Monday, September 19, 2005

Wake me when the Emmys are over

Ah, the Emmys.

Almost always, the Emmys are the biggest snoozefest among the major entertainment awards shows, lacking the high drama of the Oscars and the goofy dinner-party atmosphere of the Golden Globes. Perhaps because of their strict television orientation, the Emmys always seem to aim for a bland, lowest-common-denominator approach that will offend almost no one and bore practically everyone.

Emmy 2005 was no different.

The ennui began with host Ellen DeGeneres, who holds for me all the appeal of lukewarm rice pudding. Has there ever been a comedian as prominent in the industry as Ellen who was consistently less funny? Okay... Jerry Seinfeld. But other than that? Ellen's dorky, deer-in-headlights stage persona simply turns me off, and last night, her comedic inserts into the broadcast seemed especially forced and desperate.

Then came a roster of presenters that couldn’t have been more poorly chosen — uniformly lifeless and ill at ease. At the Academy Awards, the folks handing out the statues may be nervous, even clumsy, but at least they seem a little awestruck by the spectacle. At the Golden Globes, most of the presenters have tossed back a libation or three by the time the show starts, so they come off more loosey-goosey and natural. Last night's Emmy-passer-outers all looked as though they might break into the Pepto-Bismol dance at any moment.

And whose misbegotten idea was that "Emmy Idol" business, which kept interrupting the show with god-awful renditions of TV theme songs performed by people who either had no business singing on stage (is there anyone in America who enjoyed having their eardrums subjected to Donald Trump and Megan Mullaly croaking out "Green Acres"?) or were clearly embarrassed by their assigned material (Gary Dourdan from CSI duetting "Movin" On Up" from The Jeffersons with Macy Gray — a song that had to be pitched so low to accommodate Dourdan's baritone tessitura that it was barely recognizable)? Frederica von Stade is one of the world's premier opera singers, but she had to be cursing the agent who got her the gig warbling the theme from Star Trek as William Shatner leered at (and practically drooled on) her.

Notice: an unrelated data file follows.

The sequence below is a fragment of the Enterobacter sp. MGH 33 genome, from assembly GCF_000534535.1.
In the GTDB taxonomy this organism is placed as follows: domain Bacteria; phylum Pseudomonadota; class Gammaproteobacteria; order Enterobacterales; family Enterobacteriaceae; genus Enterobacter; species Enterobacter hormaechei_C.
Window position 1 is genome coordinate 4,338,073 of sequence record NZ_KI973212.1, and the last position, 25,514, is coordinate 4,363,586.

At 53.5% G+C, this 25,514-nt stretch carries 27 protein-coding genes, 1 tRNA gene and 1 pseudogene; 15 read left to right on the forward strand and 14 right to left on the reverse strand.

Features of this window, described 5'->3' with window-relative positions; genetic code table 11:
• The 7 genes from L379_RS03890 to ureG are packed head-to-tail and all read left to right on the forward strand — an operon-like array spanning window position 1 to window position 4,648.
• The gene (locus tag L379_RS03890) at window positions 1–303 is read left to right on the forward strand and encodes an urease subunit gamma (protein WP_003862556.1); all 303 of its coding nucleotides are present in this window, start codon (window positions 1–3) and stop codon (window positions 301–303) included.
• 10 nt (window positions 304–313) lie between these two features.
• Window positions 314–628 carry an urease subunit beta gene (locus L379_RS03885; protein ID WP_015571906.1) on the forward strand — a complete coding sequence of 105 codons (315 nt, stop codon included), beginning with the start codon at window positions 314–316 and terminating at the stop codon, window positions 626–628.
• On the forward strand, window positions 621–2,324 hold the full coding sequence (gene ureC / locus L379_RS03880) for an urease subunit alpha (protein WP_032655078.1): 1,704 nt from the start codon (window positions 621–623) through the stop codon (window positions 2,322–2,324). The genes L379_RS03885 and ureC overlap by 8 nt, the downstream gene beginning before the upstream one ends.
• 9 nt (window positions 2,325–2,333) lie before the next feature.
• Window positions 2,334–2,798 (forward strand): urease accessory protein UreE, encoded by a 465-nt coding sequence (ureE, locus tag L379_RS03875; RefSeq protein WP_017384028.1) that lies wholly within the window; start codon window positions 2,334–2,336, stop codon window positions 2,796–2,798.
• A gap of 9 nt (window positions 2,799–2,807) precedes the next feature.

But the Emmycast offered a handful of cool moments, too. Fr'instance:
  • Jon Stewart's crack about the writing staff of The Daily Show being "only 80 percent Ivy league-educated Jews." Easily the best joke of the night.

  • The bolt of lightning that galvanized Felicity Huffman when she won Outstanding Lead Actress in a Comedy Series. She clearly thought one of her Desperate Housewives costars and conominees, Marcia Cross or Teri Hatcher, would get the nod. Huffman's an excellent actress who deserves more notice. She's also a striking woman-next-door standout among her overhyped glamour girl confederates on Housewives.

  • S. Epatha Merkerson from Law & Order losing her speech notes down the front of her evening gown. Merkerson, who won Outstanding Lead Actress in a Movie or Miniseries for Lackawanna Blues, is another fine actress who rarely gets the attention her talent warrants. Maybe they'll give her more to do on L&O this season now that she's won an Emmy.

  • James Spader repeating as Outstanding Lead Actor in a Drama Series. Has anyone ever before won back-to-back Emmys for playing the same character, but on two different series (The Practice and Boston Legal)? I doubt it. And for all his talent, is Spader the creepiest guy in Hollywood, or what? Give him another ten years, and he'll be a stocky Christopher Walken.

  • The classy tributes to the late Johnny Carson (delivered by a surprisingly subdued David Letterman — did they load him up with Valium before he took the stage?) and the triumvirate of network news anchors who left their desks this year — Tom Brokaw and Dan Rather due to retirement, Peter Jennings due to his death from lung cancer.

  • Knowing that Everybody Loves Raymond won't be around to win anything ever again.
(This article is cross-posted to my film/television blog at DVD Verdict.)

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